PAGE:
#2 ~Delilah~

Posted 22 March 2012 - 09:19 PM

How about just you go?

#3 ljl211

Posted 22 March 2012 - 09:23 PM

QUOTE (~Delilah~ @ 22/03/2012, 10:19 PM) <{POST_SNAPBACK}>
How about just you go?



This was my suggestion too!

#4 bubblebear

Posted 22 March 2012 - 09:23 PM

QUOTE (~Delilah~ @ 22/03/2012, 10:19 PM) <{POST_SNAPBACK}>
How about just you go?


I was thinking this too, if you would be covering half the fare for two of you then you should be able to afford it for yourself, and it would bypass any traveling issues with your child. You also could then fully focus on her and being a bridesmaid, rather than worrying about a jet lagged toddler.

#5 runnybabbit

Posted 22 March 2012 - 09:24 PM

I'd have to bring DS along, and deal with his jetlaggedness and all that on my own. sad.gif

#6 Duck-o-lah

Posted 22 March 2012 - 09:28 PM

In ten years, what will you remember, your DS being crabby and tired, or being a part of your best mates wedding on a whirlwind trip across the world. I don't think you'd ever regret it if you went original.gif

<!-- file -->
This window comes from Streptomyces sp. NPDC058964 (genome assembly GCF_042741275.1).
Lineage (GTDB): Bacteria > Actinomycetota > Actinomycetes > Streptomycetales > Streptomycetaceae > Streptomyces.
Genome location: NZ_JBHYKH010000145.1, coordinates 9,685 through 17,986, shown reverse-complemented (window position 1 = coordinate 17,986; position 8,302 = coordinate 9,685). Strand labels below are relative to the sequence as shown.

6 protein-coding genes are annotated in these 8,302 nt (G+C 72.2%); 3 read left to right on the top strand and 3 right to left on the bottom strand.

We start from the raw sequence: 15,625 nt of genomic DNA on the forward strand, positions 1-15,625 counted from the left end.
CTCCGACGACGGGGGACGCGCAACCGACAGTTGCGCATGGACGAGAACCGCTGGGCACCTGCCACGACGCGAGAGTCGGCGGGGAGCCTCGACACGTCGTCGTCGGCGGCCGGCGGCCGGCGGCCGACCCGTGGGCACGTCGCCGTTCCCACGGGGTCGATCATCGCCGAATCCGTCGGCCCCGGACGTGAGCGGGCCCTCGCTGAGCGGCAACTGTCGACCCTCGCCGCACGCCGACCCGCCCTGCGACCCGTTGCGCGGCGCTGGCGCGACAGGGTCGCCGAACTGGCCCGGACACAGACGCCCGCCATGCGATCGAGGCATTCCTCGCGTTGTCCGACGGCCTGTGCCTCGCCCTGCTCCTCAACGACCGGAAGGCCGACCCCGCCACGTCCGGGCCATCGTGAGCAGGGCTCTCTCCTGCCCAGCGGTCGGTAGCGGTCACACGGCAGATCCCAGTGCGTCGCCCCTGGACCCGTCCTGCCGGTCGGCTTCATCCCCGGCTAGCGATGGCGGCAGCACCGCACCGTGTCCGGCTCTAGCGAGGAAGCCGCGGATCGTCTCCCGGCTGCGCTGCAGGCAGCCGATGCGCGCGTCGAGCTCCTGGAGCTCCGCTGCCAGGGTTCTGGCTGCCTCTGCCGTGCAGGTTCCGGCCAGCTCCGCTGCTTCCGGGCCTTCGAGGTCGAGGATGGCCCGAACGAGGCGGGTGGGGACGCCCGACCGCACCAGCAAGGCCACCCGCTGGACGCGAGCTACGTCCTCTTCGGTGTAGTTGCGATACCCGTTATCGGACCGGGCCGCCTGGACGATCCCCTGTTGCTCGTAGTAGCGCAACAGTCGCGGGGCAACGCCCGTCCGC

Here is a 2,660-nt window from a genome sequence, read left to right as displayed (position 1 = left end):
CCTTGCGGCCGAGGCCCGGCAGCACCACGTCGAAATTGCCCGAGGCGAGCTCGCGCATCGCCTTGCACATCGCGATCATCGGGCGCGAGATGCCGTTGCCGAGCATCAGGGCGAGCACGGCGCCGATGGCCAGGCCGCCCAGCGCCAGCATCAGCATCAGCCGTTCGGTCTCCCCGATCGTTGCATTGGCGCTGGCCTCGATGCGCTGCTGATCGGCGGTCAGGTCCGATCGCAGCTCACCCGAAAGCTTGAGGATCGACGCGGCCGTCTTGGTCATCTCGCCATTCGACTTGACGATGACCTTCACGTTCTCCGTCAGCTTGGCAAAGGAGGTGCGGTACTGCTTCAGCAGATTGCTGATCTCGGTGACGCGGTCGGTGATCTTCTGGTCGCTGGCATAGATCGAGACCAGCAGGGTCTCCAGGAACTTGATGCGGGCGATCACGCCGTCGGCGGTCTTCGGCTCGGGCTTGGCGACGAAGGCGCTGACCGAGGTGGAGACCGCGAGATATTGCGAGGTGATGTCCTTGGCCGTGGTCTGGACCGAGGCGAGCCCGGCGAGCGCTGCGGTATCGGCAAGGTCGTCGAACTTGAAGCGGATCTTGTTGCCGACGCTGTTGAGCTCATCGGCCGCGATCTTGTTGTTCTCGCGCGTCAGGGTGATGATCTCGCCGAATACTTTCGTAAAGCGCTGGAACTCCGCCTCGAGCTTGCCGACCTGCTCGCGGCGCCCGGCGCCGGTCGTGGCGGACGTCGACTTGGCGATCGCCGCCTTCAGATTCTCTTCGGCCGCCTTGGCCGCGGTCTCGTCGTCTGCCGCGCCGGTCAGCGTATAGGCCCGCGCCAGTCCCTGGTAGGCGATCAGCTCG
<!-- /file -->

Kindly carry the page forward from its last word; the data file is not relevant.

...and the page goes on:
#7 Zanjabeel

Posted 22 March 2012 - 09:32 PM

Could you possibly take the money as a loan to repay in the future?

Or take it and then one day in the future do something really nice for her?

#8 2bellaboos

Posted 22 March 2012 - 09:39 PM

QUOTE (duck-o-lah @ 22/03/2012, 10:28 PM) <{POST_SNAPBACK}>
In ten years, what will you remember, your DS being crabby and tired, or being a part of your best mates wedding on a whirlwind trip across the world. I don't think you'd ever regret it if you went original.gif


THIS!!!

QUOTE (Turando @ 22/03/2012, 10:32 PM) <{POST_SNAPBACK}>
Or take it and then one day in the future do something really nice for her?


and THIS!!!

#9 kez71

Posted 22 March 2012 - 09:39 PM

i understand your dilemma. You could hunt around for a good airfare..My DH is heading over in June and he found a $400 ticket to singapore with jetstar and then an $1100 one from singapore to manchester with one of the arab airlines (Can't remember which one)..so $1500 to UK return. its a super good price, just a matter of changing airlines. If your friend wants to help you pay, then let her. Its her wedding, she should be able to do what she likes

If you only went for a week, you could leave DS with DH or another family member.



#10 Julie3Girls

Posted 22 March 2012 - 09:45 PM

I'd go yourself.